Read this: http://www.wiringfordcc.com/intro2dcc.htm
Visit NCE Layout List: http://www.ncedcc.com/#!layout-registry/crqu
Booster requirements are based on locomotive capacity needed in a given area. We only count how many locos will actually be running at the same time. In most cases we use 1/2 amp per loco in HO scale. So a 5amp booster is good for 10 locos in one location.
Power districts (blocks) are usually based on the geography of the track layout. Example: You divide the mainline up into 2 pieces (or more) for power districts. A helix is a power district. Each yard is a power district. each switching area is a power district. The general idea is to keep the rest of the layout running when something happens in a certain area.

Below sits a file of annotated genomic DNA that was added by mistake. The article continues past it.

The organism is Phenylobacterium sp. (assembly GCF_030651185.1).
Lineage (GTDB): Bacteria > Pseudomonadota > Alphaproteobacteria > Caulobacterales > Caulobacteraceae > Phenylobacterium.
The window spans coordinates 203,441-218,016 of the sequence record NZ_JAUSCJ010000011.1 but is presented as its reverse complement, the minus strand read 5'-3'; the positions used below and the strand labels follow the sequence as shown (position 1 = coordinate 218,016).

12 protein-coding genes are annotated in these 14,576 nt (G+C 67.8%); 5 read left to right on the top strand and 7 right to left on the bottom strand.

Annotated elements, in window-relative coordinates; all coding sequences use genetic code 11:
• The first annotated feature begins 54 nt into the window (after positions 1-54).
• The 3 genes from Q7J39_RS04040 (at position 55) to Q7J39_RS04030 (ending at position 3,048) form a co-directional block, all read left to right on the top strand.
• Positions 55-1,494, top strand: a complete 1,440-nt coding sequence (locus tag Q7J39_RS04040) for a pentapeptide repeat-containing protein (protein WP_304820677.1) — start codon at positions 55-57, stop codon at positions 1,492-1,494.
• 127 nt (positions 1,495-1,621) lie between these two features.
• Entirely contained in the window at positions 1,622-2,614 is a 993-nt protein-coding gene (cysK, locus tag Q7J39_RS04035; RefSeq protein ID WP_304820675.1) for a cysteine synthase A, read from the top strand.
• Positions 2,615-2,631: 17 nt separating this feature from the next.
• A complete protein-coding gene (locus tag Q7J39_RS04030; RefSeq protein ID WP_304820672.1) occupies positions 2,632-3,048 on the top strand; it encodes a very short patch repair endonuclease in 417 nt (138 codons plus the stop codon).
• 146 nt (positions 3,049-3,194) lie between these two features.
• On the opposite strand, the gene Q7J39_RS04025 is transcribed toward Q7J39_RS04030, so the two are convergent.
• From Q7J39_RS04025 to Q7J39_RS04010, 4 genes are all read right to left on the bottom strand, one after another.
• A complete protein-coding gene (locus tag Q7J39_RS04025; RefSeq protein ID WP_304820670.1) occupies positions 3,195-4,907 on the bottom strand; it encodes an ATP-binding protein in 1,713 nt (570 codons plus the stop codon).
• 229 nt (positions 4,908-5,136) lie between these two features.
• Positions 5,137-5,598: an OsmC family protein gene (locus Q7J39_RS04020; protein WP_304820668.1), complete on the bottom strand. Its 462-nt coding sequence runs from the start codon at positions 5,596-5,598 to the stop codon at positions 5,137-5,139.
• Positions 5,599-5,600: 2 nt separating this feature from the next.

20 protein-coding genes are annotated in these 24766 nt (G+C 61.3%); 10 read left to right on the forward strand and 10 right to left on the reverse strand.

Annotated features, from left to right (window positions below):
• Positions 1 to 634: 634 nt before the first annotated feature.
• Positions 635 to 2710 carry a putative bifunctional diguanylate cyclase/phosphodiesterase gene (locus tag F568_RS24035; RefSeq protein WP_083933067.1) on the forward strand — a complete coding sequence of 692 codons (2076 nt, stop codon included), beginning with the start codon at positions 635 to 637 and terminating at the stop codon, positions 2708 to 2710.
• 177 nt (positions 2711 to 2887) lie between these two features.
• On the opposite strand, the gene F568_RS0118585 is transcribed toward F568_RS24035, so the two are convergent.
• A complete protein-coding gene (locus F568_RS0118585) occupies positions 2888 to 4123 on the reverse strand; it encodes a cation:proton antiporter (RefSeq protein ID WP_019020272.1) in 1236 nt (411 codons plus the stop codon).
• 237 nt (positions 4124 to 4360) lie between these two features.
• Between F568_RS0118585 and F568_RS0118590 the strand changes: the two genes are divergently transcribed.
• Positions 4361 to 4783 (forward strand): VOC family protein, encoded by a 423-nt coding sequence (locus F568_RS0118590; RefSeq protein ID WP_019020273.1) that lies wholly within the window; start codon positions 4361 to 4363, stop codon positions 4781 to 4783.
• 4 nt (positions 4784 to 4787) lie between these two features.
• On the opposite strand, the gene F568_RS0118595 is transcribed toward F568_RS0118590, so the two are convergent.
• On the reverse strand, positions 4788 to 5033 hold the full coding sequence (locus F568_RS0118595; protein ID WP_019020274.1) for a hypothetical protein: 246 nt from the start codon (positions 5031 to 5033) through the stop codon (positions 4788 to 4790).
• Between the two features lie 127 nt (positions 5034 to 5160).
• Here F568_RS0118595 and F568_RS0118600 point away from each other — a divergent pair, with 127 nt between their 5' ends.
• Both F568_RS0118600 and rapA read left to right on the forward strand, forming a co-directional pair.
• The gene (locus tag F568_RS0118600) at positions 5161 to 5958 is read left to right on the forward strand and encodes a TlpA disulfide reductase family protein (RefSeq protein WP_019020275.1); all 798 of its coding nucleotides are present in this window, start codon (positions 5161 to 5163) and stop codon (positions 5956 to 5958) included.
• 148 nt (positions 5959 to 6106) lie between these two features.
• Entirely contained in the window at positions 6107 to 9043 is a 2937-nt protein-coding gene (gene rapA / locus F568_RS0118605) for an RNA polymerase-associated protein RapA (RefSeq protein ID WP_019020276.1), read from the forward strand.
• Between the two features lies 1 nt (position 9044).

Under DCC you can have multiple locomotives in a single location running independently. So to deal with the increase in traffic density the wiring needs to be more robust, and have short circuit protection of some sort. Read this: http://www.wiringfordcc.com/track.htm
below is a random example I found online